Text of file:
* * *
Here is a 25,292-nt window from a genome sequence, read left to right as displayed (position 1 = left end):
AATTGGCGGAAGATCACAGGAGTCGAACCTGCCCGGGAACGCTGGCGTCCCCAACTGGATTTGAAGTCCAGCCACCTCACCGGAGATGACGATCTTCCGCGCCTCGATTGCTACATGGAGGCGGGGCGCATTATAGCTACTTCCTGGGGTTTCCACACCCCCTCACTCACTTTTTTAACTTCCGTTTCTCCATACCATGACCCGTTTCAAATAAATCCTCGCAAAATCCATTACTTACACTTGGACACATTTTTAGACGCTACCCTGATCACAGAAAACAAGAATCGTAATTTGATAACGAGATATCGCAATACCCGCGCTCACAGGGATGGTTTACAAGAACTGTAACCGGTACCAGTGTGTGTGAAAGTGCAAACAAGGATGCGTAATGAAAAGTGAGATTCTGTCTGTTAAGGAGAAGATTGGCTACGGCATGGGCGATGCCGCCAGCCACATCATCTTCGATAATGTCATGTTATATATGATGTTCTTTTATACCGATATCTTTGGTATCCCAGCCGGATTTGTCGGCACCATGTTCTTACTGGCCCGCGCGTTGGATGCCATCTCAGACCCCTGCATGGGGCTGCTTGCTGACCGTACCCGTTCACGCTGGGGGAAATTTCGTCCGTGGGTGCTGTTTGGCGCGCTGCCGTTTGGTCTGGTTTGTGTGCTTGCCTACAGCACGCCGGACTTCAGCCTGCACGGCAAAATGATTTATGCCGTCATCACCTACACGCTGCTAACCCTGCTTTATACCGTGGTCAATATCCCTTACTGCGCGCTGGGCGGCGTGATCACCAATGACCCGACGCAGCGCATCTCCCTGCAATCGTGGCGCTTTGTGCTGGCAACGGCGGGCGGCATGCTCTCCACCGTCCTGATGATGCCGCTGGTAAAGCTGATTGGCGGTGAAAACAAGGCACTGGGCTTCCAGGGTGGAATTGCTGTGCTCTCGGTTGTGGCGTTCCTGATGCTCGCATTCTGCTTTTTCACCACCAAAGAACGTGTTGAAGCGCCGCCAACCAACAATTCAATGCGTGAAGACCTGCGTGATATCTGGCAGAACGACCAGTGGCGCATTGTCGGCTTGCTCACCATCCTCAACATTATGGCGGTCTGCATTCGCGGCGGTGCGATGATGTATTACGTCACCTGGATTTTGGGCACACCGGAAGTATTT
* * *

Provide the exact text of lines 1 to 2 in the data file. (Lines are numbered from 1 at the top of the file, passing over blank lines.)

Here is a 25,292-nt window from a genome sequence, read left to right as displayed (position 1 = left end):
AATTGGCGGAAGATCACAGGAGTCGAACCTGCCCGGGAACGCTGGCGTCCCCAACTGGATTTGAAGTCCAGCCACCTCACCGGAGATGACGATCTTCCGCGCCTCGATTGCTACATGGAGGCGGGGCGCATTATAGCTACTTCCTGGGGTTTCCACACCCCCTCACTCACTTTTTTAACTTCCGTTTCTCCATACCATGACCCGTTTCAAATAAATCCTCGCAAAATCCATTACTTACACTTGGACACATTTTTAGACGCTACCCTGATCACAGAAAACAAGAATCGTAATTTGATAACGAGATATCGCAATACCCGCGCTCACAGGGATGGTTTACAAGAACTGTAACCGGTACCAGTGTGTGTGAAAGTGCAAACAAGGATGCGTAATGAAAAGTGAGATTCTGTCTGTTAAGGAGAAGATTGGCTACGGCATGGGCGATGCCGCCAGCCACATCATCTTCGATAATGTCATGTTATATATGATGTTCTTTTATACCGATATCTTTGGTATCCCAGCCGGATTTGTCGGCACCATGTTCTTACTGGCCCGCGCGTTGGATGCCATCTCAGACCCCTGCATGGGGCTGCTTGCTGACCGTACCCGTTCACGCTGGGGGAAATTTCGTCCGTGGGTGCTGTTTGGCGCGCTGCCGTTTGGTCTGGTTTGTGTGCTTGCCTACAGCACGCCGGACTTCAGCCTGCACGGCAAAATGATTTATGCCGTCATCACCTACACGCTGCTAACCCTGCTTTATACCGTGGTCAATATCCCTTACTGCGCGCTGGGCGGCGTGATCACCAATGACCCGACGCAGCGCATCTCCCTGCAATCGTGGCGCTTTGTGCTGGCAACGGCGGGCGGCATGCTCTCCACCGTCCTGATGATGCCGCTGGTAAAGCTGATTGGCGGTGAAAACAAGGCACTGGGCTTCCAGGGTGGAATTGCTGTGCTCTCGGTTGTGGCGTTCCTGATGCTCGCATTCTGCTTTTTCACCACCAAAGAACGTGTTGAAGCGCCGCCAACCAACAATTCAATGCGTGAAGACCTGCGTGATATCTGGCAGAACGACCAGTGGCGCATTGTCGGCTTGCTCACCATCCTCAACATTATGGCGGTCTGCATTCGCGGCGGTGCGATGATGTATTACGTCACCTGGATTTTGGGCACACCGGAAGTATTT